California's high school graduation rate rose sharply last year with Latino and black students showing gains higher than those of white and Asian students, state schools chief Tom Torlakson announced Tuesday.
Overall, the Department of Education's annual report said, 78.5 percent of those who started high school in the 2008-09 school year had graduated by 2012, up 1.4 percentage points from the previous year.
Latinos, who were nearly half of the Class of 2012, saw their graduation rate jump by 1.8 percentage points to 73.2 percent and black students' graduation rate rose by 2.9 percentage points to 65.7 percent, still the lowest of any major ethnic group.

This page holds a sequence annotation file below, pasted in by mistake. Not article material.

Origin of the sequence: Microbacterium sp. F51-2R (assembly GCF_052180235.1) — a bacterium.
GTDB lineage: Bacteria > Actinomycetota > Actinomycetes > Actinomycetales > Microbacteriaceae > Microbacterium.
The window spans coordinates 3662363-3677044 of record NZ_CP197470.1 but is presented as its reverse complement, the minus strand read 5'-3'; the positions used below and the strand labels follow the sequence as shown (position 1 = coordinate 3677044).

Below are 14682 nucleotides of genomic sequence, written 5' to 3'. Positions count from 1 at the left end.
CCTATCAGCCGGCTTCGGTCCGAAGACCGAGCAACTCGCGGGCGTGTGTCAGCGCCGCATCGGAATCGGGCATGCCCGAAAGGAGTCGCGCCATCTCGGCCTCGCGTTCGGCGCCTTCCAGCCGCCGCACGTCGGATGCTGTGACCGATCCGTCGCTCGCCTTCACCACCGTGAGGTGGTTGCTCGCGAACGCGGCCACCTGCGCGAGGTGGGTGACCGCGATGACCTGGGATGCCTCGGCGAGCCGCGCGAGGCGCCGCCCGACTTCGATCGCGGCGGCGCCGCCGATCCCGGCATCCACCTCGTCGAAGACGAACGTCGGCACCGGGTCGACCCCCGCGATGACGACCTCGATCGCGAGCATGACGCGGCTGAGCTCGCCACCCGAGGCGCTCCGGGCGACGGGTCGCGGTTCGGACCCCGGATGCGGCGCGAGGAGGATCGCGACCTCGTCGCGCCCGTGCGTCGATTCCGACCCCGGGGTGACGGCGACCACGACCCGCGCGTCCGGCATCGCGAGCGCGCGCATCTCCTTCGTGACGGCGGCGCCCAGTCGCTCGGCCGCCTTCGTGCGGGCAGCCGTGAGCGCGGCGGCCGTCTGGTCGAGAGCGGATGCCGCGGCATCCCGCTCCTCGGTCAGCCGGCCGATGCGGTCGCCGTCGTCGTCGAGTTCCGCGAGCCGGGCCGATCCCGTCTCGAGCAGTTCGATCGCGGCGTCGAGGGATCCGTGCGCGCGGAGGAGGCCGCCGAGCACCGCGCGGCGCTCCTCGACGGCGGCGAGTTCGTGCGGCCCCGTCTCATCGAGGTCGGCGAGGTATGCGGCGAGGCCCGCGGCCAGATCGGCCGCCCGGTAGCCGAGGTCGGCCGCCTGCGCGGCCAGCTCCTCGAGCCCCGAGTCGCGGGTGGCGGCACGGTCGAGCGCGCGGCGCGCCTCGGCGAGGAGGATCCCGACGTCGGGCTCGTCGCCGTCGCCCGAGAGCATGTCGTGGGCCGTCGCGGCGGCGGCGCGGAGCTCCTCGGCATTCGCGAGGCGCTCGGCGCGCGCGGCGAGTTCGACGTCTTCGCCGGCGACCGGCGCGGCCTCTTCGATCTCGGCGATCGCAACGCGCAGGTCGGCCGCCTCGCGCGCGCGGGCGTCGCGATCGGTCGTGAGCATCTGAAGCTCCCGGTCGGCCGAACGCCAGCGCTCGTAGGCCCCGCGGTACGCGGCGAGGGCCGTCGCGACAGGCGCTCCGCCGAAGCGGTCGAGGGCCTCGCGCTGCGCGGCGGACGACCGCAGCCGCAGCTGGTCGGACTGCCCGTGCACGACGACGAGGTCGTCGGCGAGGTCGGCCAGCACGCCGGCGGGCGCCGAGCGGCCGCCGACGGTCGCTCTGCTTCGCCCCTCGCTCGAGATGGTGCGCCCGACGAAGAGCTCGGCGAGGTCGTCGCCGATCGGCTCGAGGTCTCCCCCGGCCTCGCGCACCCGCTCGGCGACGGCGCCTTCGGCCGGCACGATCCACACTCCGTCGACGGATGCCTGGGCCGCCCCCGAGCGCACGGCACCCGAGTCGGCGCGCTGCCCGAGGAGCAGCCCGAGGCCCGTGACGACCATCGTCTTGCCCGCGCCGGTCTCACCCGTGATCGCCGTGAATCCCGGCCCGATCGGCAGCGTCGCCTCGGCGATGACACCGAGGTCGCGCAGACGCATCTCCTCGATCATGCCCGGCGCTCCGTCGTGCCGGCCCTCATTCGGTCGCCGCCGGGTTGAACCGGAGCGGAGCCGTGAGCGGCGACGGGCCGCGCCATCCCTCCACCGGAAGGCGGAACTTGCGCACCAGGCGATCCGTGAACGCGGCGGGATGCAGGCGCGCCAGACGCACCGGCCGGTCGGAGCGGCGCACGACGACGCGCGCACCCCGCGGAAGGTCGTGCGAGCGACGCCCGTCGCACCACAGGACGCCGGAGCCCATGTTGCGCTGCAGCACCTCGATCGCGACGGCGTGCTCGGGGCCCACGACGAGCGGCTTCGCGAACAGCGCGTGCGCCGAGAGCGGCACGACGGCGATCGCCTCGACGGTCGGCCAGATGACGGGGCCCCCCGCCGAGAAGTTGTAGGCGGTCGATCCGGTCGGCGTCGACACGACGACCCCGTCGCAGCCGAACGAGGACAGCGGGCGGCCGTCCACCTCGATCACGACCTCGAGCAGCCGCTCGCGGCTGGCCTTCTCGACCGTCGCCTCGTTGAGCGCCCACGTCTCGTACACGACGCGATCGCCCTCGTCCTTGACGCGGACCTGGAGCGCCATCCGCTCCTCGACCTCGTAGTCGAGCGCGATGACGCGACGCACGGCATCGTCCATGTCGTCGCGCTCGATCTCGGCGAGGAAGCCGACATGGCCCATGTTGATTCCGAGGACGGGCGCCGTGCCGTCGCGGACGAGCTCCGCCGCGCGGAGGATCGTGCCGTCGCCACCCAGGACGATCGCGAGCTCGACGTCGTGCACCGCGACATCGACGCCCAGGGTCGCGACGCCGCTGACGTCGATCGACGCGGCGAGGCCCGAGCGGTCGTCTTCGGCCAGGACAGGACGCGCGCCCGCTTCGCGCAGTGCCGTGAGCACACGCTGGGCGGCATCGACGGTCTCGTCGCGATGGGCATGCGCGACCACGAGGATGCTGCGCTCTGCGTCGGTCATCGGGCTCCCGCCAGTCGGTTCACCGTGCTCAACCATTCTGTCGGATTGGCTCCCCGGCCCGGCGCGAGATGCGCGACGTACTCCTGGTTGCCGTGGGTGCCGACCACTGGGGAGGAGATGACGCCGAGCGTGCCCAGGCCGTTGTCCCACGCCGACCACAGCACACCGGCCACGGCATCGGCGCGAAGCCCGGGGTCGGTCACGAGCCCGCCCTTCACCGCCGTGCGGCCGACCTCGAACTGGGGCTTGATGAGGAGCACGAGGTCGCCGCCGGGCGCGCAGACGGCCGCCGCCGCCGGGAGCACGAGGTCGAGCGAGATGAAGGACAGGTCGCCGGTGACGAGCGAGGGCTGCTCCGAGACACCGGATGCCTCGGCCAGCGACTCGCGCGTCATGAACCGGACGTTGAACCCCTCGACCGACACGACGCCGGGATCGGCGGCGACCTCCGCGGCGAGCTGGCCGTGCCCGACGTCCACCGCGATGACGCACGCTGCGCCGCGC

The graduation rate among white high-schoolers was 86.4 percent, up 0.7 percent, and that of Asians was 91 percent, also up 0.7 percent.
Not surprisingly, as the graduation rate rose, the dropout rate declined, Torlakson said, to 13.2 percent, down 1.56 percentage points. Another 8.3 percent "are neither graduates or dropouts" and most are still enrolled in school, the report said.
Statistics on individual school districts can be found at the Department of Education's DataQuest website.
PHOTO CREDIT: Students wait to line up the first graduation ceremony of Cristo Rey High School at St Ignatius Loyola Church in Sacramento in 2010. The Sacramento Bee/Paul Kitagaki Jr.